HIGHLIGHTS: Sub-$57 iron ore, China steel under pressure, trade case updates
Editor Vera Blei looks at the main news covered by Steel First this week.
Paragraph entered by Atlantic migration, in order for SteelFirst articles to display correctly on Metal Bulletin.
Iron ore spot prices dropped below the $58-mark this week.
The daily Metal Bulletin index for 62% Fe material closed at $57.66 per tonne on Friday March 13, down $1.83 per tonne week-on-week.
Swiss investment bank UBS has lowered its iron ore price forecast for both 2015 and 2016 to under $60 per tonne cfr.
The Singapore Exchange (SGX) has seen an active launch day on Monday March 9 for the latest addition to its iron ore derivatives portfolio.
At least five trades have gone through on the first day of the SGX’s listing of lower-grade iron ore derivatives contracts, with activity concentrated on the contract settling against Metal Bulletin’s 58% Fe Premium Index, brokers told Steel First.
Iron ore inventory levels at Chinese ports rose to a seven-week high this week as prices fell to record lows.
China’s steel exporters are feeling a chill in the market despite the approach of spring warmth, as the unclear pricing outlook kept buyers on the sidelines.
Mills and traders surveyed by Steel First have generally reported thin business since they resumed work after the Chinese New Year holiday due to weak buying interest from the offshore market.
Hebei province’s battle against overcapacity has attracted the attention of China’s national leadership, with premier Li Keqiang urging support to be given to it.
China removed its export tax rebate for boron-added mesh-quality steel wire rod on January 1, but domestic steelmakers continue to produce the material and export deals continue to be agreed.
In our weekly Steel First Outlook column, our colleagues at Metal Bulletin Research (MBR) took a look at the impact of the iron ore surplus and weak demand for steel on the coking coal market.
Ilva, Ukraine, Turkey exports, freight
Elsewhere, flat steel product prices in Europe could be raised by as much as $30 per tonne because of restructuring and cuts in production at Italian steelmaker Ilva.
It is crucial for Ukrainian steel exporters to retain market share “even with zero profitability”, Vladimir Vlasyuk, head of state-run consultancy Ukrainian Industry Expertise (UEX), told Steel First in an interview.
The Turkish Steel Exporters Assn (CIB) has added a new facet to its support programme that aims to help domestic steel companies to increase their export volumes.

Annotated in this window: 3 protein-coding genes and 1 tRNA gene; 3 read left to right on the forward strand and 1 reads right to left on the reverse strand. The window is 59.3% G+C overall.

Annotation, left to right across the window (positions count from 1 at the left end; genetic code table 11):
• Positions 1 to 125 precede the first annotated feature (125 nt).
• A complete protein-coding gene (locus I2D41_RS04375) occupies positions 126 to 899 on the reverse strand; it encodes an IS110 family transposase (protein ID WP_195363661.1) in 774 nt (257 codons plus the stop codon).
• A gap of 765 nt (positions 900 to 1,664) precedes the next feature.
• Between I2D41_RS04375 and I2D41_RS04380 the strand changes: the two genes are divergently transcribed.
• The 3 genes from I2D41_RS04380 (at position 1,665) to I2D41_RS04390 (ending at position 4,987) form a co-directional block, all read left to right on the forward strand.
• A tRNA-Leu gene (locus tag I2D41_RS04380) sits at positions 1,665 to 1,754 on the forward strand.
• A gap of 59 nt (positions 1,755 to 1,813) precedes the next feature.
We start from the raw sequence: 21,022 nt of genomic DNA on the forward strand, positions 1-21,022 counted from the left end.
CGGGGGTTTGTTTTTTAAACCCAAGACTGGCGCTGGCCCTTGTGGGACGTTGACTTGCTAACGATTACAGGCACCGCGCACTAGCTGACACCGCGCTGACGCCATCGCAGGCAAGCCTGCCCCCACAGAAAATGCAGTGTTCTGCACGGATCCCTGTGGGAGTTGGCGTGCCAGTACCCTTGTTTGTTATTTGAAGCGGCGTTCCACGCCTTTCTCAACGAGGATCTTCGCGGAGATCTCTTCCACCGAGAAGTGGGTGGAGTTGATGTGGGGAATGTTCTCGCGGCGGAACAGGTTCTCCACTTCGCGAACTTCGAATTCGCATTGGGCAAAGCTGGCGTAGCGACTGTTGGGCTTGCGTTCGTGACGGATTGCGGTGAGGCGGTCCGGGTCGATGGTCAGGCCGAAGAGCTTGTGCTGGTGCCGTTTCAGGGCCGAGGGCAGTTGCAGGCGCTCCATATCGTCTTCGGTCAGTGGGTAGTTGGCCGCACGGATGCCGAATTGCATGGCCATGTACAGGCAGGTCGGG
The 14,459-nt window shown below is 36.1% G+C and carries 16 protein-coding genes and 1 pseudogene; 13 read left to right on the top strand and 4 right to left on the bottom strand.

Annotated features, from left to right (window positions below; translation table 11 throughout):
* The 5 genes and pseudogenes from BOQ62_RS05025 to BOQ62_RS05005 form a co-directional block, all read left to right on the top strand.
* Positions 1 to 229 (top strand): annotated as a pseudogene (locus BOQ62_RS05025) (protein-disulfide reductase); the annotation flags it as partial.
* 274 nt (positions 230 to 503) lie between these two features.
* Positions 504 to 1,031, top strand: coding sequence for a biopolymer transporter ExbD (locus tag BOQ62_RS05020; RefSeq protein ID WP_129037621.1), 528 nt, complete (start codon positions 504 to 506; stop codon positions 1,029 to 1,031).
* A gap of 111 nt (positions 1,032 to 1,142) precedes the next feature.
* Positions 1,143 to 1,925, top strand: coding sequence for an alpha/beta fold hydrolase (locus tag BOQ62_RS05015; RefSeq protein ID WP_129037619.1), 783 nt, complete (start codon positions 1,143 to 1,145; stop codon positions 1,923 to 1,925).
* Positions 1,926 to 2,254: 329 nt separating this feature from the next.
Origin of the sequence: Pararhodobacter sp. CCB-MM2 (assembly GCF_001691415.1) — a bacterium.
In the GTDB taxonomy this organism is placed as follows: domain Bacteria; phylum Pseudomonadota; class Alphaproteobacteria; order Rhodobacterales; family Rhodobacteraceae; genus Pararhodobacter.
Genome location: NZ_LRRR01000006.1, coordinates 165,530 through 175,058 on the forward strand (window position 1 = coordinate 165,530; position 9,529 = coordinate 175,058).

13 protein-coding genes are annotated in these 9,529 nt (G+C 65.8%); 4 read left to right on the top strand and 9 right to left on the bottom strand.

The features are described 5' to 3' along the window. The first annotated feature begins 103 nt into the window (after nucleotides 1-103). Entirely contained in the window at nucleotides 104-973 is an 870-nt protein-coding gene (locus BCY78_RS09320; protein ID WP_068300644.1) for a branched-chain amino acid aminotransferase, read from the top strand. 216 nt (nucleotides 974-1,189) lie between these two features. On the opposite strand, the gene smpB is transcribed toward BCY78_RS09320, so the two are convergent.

A needs analysis was performed with global financial adviser EY for 62 steel companies participating in the International Competition Development Project (URGE) programme, to investigate ways to increase their exports and to understand the structural deficiencies that prevent them doing so.
Meanwhile, freight costs for steel products have remained largely unchanged on Asia’s regional trade routes despite low bulk carrier rates globally and recent bankruptcy cases in the shipping sector.
Trade cases & standards
In Mexico, members of the country’s steel association, Canacero, have asked the national economy secretariat to start an anti-dumping probe into imports of stainless steel pipe.
Mexico’s economic competition commission, Cofece, has rejected a proposal for new steel quality standards presented by the national economy secretariat.
The Turkish Steel Exporters Assn (CIB) has backed calls for a public inquiry in Canada into newly imposed anti-dumping duties on the North American country’s imports of rebar.
The World Trade Organization (WTO) dispute settlement body has set up a panel to review Canadian trade duties against steel welded pipe from Taiwan.
The US Commerce Department should be allowed greater leeway within US anti-dumping and countervailing trade cases to apply diverse remedies when foreign exporters do not cooperate with an investigation, according to Nucor.
New scrap assessments
And finally, Steel First has added two German domestic scrap assessments for E8 and E40 material to its pricing database.